Section 83 of the Transport Operations (Road Use Management) Act 1995, creates the offence of driving without due care and attention or without reasonable consideration of other persons using the road or place. This is commonly referred to as “careless driving”.
In 2018, the Queensland Government amended section 83 to create additional, harsher punishments for careless driving causing death or grievous bodily harm. This amendment was made in response to recommendations made by the State Coroner in the Inquest into the Death of Audrey Ann Dow.
Ms Dow was an 81-year-old woman who died from injuries she suffered after a head-on collision with another car. The other car drifted into Ms Dow’s lane, causing the accident. The driver of the other car had been previously disqualified from driving by the courts and, therefore, should not have been driving at the time of the accident.
The other driver was charged with careless driving. He was fined $4,000 and further disqualified from driving. Shockingly, he was caught driving again just seven weeks after being convicted.
The Coroner found that Queensland’s traffic legislation lacked an “intermediate” offence between careless driving and dangerous driving. The 2018 amendments were designed to address this deficiency.
What is Careless Driving?
To state it briefly, careless driving is any driving that falls below the standard expected of road users. Careless driving can be either deliberate or (as is more often the case) due to momentary inattention or due to distraction. In other words, it does not matter why your driving was substandard, it only matters that it happened. Whether your driving is considered careless depends on all the surrounding circumstances considered objectively. Again, it does not matter whether or not you thought your driving was not careless.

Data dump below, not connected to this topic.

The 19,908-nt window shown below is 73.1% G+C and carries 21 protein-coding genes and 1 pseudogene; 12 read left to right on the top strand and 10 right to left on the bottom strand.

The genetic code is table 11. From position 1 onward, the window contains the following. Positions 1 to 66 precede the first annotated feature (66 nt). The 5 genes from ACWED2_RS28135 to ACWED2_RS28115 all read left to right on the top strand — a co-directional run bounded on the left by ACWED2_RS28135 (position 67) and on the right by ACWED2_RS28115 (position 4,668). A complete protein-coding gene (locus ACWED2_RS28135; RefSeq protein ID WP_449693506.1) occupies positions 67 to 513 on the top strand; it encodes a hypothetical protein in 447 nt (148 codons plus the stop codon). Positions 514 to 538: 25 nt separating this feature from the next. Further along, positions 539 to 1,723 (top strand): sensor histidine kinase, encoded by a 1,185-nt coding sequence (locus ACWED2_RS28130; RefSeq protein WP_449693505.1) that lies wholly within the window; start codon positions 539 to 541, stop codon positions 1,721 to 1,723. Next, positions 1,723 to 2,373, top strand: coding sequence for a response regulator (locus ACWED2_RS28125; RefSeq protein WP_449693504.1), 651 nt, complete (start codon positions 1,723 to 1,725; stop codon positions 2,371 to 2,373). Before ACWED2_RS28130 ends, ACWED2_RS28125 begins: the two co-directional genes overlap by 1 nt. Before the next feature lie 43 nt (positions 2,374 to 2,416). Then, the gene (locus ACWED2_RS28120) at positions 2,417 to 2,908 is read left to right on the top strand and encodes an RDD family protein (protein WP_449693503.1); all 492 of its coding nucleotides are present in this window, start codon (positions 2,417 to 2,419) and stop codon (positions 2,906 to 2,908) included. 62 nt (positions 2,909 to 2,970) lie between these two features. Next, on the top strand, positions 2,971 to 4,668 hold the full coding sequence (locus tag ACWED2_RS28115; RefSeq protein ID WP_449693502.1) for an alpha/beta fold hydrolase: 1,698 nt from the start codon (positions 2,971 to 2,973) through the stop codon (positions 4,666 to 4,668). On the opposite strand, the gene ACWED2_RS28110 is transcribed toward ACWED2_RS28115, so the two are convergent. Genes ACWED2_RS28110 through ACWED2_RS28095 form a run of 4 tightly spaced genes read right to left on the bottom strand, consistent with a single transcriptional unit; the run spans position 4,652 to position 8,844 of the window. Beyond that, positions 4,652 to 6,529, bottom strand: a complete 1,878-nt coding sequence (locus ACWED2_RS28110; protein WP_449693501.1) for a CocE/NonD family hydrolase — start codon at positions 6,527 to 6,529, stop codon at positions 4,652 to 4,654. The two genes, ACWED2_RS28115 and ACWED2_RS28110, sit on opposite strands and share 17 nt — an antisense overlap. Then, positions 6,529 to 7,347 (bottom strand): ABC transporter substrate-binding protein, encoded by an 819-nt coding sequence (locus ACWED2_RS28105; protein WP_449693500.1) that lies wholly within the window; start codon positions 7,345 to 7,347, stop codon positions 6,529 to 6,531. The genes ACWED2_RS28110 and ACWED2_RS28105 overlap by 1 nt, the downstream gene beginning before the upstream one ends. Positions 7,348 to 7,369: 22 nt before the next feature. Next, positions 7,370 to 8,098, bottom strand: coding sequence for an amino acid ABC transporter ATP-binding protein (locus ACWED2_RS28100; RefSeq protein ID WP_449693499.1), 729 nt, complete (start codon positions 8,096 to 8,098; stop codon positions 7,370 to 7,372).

You can also be guilty of this offence even if no accident resulted from your manner of driving. Examples of careless driving include:
- A tow-truck driver who was driving while fatigued, fell asleep at the wheel, drifted across the road, woke up, tried to correct the truck back onto the road, hit a guard rail which caused the truck to spin 180 degrees, hit the guard rail on the other side of the road, fell off the road, and landed on the truck’s roof;
- A bus driver causing injuries to someone who became pinned between their parked car and the bus while it was pulling into a bus-parking space at Brisbane Airport;
- A driver mounting a kerb, then a footpath while daydreaming, then colliding with a person riding a bicycle;
- A driver turning left into a side street, then performing a U-turn, then turning left again in order to avoid a red traffic light;
- A driver who turned left and drove into a group of pedestrians who were crossing the road at the same time. For some reason, the driver thought that the pedestrians would wait on the traffic island until his car cleared the intersection.
Thus, causing avoidable accidents will constitute careless driving, regardless of how the accident occurred. A possible defence to this charge is to prove that the accident was caused by something out of the driver’s control (such as unforeseen mechanical failure, etc).
It is also important to note that the standard expected of competent drivers include being alert to unexpected things occurring (such as other cars speeding, people or animals suddenly walking onto the road, etc). You could be charged with careless driving if you fail to account for the unexpected behaviour of others.
What is Grievous Bodily Harm
The phrase “grievous bodily harm” is defined in Queensland criminal legislation as:
- the loss of a distinct part of an organ or body; or